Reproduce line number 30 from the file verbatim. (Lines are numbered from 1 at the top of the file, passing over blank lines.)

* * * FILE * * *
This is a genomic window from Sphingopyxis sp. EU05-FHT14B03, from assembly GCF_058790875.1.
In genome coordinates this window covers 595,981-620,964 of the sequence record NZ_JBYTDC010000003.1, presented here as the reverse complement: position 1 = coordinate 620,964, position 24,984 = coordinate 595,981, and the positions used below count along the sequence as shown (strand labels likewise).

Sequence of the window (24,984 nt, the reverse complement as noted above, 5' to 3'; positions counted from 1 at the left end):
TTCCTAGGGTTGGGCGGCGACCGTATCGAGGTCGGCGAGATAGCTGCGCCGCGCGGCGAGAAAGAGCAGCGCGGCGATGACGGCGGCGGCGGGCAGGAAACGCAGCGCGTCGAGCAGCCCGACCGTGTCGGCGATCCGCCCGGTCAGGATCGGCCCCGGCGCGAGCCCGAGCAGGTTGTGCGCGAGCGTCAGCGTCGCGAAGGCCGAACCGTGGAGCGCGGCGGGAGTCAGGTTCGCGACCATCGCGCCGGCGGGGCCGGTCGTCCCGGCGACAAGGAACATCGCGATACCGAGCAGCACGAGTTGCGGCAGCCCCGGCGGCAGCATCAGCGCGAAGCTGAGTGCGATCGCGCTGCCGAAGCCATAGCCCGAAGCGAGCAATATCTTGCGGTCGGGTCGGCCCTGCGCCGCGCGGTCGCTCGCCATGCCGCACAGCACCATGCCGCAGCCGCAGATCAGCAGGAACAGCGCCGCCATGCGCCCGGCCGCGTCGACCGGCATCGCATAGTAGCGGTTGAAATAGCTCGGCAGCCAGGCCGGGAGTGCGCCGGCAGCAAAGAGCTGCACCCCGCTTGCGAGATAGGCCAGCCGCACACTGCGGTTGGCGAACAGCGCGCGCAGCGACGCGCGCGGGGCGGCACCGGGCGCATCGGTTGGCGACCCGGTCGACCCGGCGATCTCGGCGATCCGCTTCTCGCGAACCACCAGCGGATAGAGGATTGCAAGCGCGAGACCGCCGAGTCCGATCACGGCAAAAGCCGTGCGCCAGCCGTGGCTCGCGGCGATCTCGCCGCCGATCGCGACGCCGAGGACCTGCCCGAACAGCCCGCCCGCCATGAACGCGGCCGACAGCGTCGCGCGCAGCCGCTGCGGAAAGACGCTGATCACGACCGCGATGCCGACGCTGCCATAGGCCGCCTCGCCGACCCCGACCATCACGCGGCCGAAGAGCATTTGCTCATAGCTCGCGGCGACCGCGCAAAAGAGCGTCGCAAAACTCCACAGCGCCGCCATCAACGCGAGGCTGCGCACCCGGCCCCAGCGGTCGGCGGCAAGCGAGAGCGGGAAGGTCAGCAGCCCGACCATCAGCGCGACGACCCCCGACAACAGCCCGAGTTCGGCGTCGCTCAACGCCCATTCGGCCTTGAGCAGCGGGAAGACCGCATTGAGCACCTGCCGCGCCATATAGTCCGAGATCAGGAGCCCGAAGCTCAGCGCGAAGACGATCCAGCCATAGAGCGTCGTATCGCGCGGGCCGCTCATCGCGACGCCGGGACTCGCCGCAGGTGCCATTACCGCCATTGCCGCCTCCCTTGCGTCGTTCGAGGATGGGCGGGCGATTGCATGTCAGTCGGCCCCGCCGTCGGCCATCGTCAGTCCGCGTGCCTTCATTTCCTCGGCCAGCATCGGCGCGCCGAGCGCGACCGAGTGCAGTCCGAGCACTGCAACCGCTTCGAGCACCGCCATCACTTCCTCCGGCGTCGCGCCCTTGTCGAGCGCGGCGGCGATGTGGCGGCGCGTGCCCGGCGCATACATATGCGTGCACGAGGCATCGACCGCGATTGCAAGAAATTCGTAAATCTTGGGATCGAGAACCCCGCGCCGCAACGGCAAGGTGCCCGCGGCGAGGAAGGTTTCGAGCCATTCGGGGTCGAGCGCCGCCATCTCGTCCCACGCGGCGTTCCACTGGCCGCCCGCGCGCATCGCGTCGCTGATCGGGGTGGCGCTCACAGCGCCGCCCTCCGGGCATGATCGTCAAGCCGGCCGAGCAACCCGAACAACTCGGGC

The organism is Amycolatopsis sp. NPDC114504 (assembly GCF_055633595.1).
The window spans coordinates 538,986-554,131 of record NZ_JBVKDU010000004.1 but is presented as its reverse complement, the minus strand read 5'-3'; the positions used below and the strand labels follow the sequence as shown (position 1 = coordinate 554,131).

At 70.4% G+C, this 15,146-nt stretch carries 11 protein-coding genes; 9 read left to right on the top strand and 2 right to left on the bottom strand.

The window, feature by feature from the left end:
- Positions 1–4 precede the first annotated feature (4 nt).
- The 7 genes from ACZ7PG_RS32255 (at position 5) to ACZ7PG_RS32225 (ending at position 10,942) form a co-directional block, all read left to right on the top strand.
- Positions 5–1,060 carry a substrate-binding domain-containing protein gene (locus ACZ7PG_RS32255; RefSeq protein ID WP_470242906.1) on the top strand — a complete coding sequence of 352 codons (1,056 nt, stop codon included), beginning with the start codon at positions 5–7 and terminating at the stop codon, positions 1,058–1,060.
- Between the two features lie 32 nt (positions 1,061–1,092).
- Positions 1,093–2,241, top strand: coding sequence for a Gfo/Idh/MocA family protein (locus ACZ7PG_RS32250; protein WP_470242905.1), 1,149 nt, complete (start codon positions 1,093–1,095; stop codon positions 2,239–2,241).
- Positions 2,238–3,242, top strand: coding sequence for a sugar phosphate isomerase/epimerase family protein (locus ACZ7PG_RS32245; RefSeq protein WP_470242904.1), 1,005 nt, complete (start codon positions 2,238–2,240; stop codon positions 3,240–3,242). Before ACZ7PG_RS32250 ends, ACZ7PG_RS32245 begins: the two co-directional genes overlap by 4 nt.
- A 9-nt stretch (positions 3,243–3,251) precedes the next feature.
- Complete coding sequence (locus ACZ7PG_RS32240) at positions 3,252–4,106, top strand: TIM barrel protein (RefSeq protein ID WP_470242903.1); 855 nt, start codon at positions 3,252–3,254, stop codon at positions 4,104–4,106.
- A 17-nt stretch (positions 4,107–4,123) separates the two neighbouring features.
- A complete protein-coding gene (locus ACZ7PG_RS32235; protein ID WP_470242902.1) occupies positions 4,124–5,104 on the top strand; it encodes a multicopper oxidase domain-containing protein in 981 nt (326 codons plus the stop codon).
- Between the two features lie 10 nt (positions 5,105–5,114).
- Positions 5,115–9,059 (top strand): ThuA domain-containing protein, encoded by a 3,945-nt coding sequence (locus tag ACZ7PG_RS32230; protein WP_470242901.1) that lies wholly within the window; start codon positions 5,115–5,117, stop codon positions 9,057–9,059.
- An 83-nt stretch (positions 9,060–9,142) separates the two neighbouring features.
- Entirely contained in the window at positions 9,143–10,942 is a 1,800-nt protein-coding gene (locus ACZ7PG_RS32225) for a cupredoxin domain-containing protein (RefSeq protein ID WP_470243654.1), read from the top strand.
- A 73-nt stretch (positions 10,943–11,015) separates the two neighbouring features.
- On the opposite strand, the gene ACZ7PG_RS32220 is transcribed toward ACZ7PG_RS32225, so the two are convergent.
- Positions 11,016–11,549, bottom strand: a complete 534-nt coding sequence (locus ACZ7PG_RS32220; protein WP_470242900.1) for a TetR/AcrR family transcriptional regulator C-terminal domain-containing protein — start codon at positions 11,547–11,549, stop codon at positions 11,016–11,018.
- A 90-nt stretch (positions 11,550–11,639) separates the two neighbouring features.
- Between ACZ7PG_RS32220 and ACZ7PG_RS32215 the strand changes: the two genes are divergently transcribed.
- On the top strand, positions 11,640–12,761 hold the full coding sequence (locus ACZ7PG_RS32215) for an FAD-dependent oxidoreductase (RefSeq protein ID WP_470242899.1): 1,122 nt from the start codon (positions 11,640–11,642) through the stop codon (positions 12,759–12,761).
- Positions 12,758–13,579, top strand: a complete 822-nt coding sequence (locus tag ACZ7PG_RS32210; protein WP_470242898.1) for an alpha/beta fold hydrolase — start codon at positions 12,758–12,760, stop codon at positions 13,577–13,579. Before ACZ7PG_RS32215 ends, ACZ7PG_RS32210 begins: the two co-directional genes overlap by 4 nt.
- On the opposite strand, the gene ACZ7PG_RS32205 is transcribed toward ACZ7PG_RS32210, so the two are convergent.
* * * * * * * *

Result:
- On the opposite strand, the gene ACZ7PG_RS32205 is transcribed toward ACZ7PG_RS32210, so the two are convergent.